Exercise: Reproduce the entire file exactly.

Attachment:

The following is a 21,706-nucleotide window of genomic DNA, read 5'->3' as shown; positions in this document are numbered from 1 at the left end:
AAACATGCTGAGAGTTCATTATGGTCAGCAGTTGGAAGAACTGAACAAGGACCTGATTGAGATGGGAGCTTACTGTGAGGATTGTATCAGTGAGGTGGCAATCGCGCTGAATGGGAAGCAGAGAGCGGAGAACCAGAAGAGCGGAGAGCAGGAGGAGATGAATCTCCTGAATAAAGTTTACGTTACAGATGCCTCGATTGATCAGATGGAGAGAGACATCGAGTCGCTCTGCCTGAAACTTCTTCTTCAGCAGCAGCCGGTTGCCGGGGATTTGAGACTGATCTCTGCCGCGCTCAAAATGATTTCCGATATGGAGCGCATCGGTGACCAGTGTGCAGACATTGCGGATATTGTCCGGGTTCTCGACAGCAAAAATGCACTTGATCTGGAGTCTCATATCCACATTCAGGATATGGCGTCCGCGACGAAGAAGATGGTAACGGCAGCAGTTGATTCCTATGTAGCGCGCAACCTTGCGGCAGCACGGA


The following is a 21,706-nucleotide window of genomic DNA, read 5'->3' as shown; positions in this document are numbered from 1 at the left end:
AAACATGCTGAGAGTTCATTATGGTCAGCAGTTGGAAGAACTGAACAAGGACCTGATTGAGATGGGAGCTTACTGTGAGGATTGTATCAGTGAGGTGGCAATCGCGCTGAATGGGAAGCAGAGAGCGGAGAACCAGAAGAGCGGAGAGCAGGAGGAGATGAATCTCCTGAATAAAGTTTACGTTACAGATGCCTCGATTGATCAGATGGAGAGAGACATCGAGTCGCTCTGCCTGAAACTTCTTCTTCAGCAGCAGCCGGTTGCCGGGGATTTGAGACTGATCTCTGCCGCGCTCAAAATGATTTCCGATATGGAGCGCATCGGTGACCAGTGTGCAGACATTGCGGATATTGTCCGGGTTCTCGACAGCAAAAATGCACTTGATCTGGAGTCTCATATCCACATTCAGGATATGGCGTCCGCGACGAAGAAGATGGTAACGGCAGCAGTTGATTCCTATGTAGCGCGCAACCTTGCGGCAGCACGGA